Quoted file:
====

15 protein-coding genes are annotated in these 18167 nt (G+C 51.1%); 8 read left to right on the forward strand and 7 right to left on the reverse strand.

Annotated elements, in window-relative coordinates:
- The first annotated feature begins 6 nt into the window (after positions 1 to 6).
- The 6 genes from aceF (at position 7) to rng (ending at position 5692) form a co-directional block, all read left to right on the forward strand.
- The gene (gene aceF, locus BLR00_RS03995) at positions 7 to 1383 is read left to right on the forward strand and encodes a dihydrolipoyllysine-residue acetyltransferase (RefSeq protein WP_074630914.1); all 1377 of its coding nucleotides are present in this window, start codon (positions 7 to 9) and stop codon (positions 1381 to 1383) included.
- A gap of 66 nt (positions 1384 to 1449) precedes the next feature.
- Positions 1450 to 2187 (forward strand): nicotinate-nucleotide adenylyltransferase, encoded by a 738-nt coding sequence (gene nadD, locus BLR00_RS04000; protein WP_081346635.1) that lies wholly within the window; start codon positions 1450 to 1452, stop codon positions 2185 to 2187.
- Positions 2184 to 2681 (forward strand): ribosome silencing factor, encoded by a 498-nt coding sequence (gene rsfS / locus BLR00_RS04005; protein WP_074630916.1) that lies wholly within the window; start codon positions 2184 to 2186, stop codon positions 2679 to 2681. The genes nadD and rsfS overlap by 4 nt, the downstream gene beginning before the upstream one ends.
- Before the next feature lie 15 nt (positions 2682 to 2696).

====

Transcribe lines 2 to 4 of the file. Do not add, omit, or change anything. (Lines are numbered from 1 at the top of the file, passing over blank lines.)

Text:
Annotated elements, in window-relative coordinates:
- The first annotated feature begins 6 nt into the window (after positions 1 to 6).
- The 6 genes from aceF (at position 7) to rng (ending at position 5692) form a co-directional block, all read left to right on the forward strand.